Matthew Wesley, director of the Merrill Lynch Center for Family Wealth, favors a series of progressive conversations over time. “Feed out a little information, see what the response is, then figure out the next steps from that,” he says. When your children are in their late teens or twenties, start having general discussions about your family’s views on wealth. Next, you can introduce them to the structure of your estate plan—telling them, for example, that you have money in a foundation and that you’d like them to help determine where to direct it, or that you have sufficient funds in a trust for, say, their children’s educations. In later conversations, you can reveal numbers, such as how much money is in a trust or foundation. Make sure your kids also know where to find key documents and who to contact for questions and assistance when you die.

A third party, such as your financial adviser, estate planner or attorney, can help steer the conversation. A professional can also explain the more complex aspects of your plan to your children. For example, you may have your attorney review the structure of your estate plan, your accountant discuss its tax implications, and your financial planner go over such technicalities as how the money will be transferred upon your death. A professional can also ease tensions and encourage both sides to talk. “The parents don’t feel as though they’re being parents, and the kids don’t feel as though they’re being kids. It becomes an adult-to-adult relationship,” says Wesley.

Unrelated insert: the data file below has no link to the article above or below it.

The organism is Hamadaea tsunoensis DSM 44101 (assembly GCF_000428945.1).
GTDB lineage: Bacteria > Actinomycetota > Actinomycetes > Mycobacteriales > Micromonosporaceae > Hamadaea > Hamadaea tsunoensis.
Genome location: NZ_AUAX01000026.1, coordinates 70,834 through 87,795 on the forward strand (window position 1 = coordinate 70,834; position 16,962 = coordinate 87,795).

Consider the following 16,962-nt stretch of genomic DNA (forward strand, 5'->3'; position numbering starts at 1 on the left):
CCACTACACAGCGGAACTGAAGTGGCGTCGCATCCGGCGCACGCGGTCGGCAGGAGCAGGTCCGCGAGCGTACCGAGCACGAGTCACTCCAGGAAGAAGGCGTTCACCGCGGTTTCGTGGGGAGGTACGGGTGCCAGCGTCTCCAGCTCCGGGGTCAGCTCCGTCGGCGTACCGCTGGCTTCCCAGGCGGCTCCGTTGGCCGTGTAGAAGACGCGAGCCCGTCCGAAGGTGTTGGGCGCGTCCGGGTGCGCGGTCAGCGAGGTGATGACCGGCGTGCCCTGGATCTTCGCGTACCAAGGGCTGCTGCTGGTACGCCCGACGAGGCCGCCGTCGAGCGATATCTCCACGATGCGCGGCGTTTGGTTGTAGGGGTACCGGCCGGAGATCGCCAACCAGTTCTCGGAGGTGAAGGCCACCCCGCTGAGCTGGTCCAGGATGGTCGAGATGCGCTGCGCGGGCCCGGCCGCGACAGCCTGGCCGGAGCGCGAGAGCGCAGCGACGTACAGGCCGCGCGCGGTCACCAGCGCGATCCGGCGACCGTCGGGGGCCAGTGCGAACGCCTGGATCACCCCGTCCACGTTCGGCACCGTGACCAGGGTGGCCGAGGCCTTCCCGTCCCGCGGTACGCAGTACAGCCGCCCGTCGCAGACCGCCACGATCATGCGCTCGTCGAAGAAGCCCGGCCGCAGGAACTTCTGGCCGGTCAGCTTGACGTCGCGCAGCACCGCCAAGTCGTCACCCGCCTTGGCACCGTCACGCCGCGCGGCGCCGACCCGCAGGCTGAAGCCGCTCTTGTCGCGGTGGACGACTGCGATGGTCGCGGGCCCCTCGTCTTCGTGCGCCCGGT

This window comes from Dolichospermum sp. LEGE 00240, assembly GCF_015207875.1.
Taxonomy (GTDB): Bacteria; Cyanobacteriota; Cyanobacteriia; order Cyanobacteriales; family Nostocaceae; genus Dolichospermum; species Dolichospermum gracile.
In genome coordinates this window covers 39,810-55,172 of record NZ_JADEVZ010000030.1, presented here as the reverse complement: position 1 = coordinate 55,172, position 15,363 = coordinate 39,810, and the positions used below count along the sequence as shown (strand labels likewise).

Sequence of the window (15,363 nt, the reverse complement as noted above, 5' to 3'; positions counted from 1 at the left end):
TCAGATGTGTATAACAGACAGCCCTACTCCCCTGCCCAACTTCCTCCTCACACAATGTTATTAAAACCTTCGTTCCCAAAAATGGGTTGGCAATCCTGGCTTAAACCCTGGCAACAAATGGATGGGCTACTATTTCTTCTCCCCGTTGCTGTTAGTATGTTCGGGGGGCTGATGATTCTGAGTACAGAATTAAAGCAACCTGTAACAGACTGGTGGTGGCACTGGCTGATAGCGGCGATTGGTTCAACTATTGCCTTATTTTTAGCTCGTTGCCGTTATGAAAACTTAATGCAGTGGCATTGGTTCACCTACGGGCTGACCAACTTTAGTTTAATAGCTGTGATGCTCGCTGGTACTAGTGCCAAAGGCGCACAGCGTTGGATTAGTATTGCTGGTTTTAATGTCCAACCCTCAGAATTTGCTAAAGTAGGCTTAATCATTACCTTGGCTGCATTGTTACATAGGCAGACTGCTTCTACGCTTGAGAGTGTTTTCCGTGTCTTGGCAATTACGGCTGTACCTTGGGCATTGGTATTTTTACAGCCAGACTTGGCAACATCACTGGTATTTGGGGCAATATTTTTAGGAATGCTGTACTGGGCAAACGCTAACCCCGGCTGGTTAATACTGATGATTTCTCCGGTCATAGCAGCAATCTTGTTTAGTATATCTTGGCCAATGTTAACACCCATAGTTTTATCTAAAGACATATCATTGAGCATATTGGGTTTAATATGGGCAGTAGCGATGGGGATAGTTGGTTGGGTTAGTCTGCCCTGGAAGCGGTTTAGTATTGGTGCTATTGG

Equal or not?

In some cases, leaving different inheritances to your children makes sense. For instance, a child with a severe disability or mental incapacity may need more financial support in life than your other children. Or parents who regularly give financial gifts to one child—sort of an inheritance advance—might leave more to others to even things up.